"More days doesn’t mean more done."
The evidence is piling up and we should really make Thursday the new Friday.
San Francisco-based tech company Bolt has decided to permanently switch to a four-day workweek immediately after an immensely successful trial run.
Bolt, a payment processing company, first tested the initiative back in the fall of 2021, and after three months, they found that the results were overwhelmingly positive.
The company CEO, Ryan Breslow, shared the news via a tweet.
"It's official: Bolt is now the first tech unicorn to permanently switch to a 4 day work week," said the tweet. "Our 3 month experiment proved every core thesis: Heightened 1/ Productivity 2/ Engagement 3/ Wellness."
It\u2019s official:\n\nBolt is now the first tech unicorn to permanently switch to a 4 day work week \n\nOur 3 month experiment proved every core thesis:\n\nHeightened \n1/ Productivity\n2/ Engagement \n3/ Wellness\n\nWe\u2019re never going back and here\u2019s why— Ryan Breslow \ud83d\udd7a (@Ryan Breslow \ud83d\udd7a) 1641352103
Breslow also shared more details about how they measured their success.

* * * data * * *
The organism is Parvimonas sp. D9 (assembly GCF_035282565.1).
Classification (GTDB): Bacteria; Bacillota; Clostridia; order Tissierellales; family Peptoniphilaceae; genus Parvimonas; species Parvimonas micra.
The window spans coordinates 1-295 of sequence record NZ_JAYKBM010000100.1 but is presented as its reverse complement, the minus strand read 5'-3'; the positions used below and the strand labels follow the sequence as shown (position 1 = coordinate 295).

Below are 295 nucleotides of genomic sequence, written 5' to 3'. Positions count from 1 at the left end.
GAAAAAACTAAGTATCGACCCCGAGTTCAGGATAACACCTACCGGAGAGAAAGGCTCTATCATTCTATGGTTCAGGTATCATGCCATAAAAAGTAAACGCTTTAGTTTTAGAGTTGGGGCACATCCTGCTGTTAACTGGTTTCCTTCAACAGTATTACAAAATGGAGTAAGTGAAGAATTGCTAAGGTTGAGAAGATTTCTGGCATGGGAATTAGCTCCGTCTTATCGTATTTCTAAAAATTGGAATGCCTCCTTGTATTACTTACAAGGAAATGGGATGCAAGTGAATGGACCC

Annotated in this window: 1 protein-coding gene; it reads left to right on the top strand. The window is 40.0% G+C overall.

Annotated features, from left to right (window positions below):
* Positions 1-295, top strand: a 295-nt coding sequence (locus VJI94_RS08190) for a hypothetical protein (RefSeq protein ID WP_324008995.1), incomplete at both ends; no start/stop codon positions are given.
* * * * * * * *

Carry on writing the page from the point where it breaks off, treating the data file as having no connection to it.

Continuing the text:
The company surveyed its 550 employees and found that 94% were in favour of continuing the four-day workweek.
The survey found that 86% of the employees felt they used their time more efficiently, while 84% also claimed that they were more productive during work and saw an improvement in their work-life balance.
"I couldn't imagine running a company any other way," Breslow told CNBC News.
According to Breslow, employees are more laser-focused during their work hours since they have fewer hours to do their job.
This was demonstrated by 84% of the managers reporting that they hit their goals during the trial period.
The initiative also cut out unnecessary meetings and presentations.
Breslow pointed out that when employees are too exhausted, they don’t have room to be creative, which in turn kills new ideas and insights that otherwise would be good for the business.
But most importantly, he noted that "we are happier."
Bolt is one of many companies to recently adopt the four-day workweek after noticing the improvements in the quality of work amongst its employees.
Iceland tried it out for a year and dozens of other companies have also made the switch. Most if not all of them have reported equal or better job performance along with a better work-life balance for employees.
We're already in pandemic that's forced many people to find new ways of working. Maybe the four-day workweek is just the next natural move?